NHS expands lifesaving bowel cancer screening test
Tuesday 16 August 2022
Home-testing kits that can help detect bowel cancer, before symptoms start, will be rolled out to 58-year-olds in England for the first time, as part of a major expansion of the lifesaving screening programme.
People aged 58 years will be automatically sent a Faecal Immunochemical Test (FIT) once eligible, which can detect early signs of bowel cancer by precisely recording the presence of any blood in just a tiny sample of poo.
Around 830,000 additional people aged 58 years in England will now be eligible for the screening test, with London, which has the lowest uptake in the country, being one of the first places to roll out to this age group.
The move is the latest stage in the phased rollout for people aged 50 and over.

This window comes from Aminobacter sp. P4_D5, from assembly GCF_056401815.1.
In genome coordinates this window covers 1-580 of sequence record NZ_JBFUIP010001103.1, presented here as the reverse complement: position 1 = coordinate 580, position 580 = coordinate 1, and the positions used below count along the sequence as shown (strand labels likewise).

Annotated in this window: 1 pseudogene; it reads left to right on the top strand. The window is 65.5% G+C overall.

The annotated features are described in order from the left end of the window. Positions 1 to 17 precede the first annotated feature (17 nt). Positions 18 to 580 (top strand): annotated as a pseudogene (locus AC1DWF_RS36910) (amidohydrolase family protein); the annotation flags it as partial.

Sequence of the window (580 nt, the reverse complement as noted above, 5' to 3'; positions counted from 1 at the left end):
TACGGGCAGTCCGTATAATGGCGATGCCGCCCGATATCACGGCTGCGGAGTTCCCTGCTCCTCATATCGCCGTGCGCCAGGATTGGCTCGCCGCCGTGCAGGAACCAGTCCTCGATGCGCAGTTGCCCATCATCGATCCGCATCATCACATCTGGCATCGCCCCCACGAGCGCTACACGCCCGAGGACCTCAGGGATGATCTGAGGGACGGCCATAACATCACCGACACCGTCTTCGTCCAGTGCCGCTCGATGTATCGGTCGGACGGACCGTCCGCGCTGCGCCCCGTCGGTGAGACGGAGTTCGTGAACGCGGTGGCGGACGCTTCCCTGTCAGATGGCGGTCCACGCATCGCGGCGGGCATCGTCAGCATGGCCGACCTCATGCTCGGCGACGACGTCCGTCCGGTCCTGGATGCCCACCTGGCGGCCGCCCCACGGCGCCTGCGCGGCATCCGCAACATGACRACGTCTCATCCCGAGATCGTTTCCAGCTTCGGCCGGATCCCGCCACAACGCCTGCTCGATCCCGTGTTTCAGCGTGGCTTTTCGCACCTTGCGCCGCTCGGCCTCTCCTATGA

FIT kits can be conveniently carried out at home by putting a poo sample in a small tube and returning it by post to one of the NHS screening hubs for testing.
Those newly eligible will receive an invitation letter and will be sent their test with full instructions and prepaid return packaging.
The NHS England Long Term Plan committed to lowering the age of those eligible for home-testing kits to everyone aged 50-74 by 2025.
Bowel cancer is the fourth most common type of cancer with almost 43,000 cases in the UK each year - it can be easier to treat if found at an earlier stage.
Genevieve Edwards, Chief Executive at Bowel Cancer UK says: "This is a step in the right direction towards screening from 50, which we’ve long campaigned for. Screening is one of the best ways to diagnose bowel cancer early, or in some cases prevent it from developing in the first place, and so inviting more people to take part is welcomed.
“Offering the home test to more people is just one of the ways to improve bowel screening, however, the biggest barrier to improving early diagnosis, and offering a world-class screening programme, is the long-standing workforce shortage in endoscopy and pathology services. The new Prime Minister must urgently address this in the upcoming 10-Year Cancer Plan to meet the ambition to diagnose 75% of cancers early by 2028.”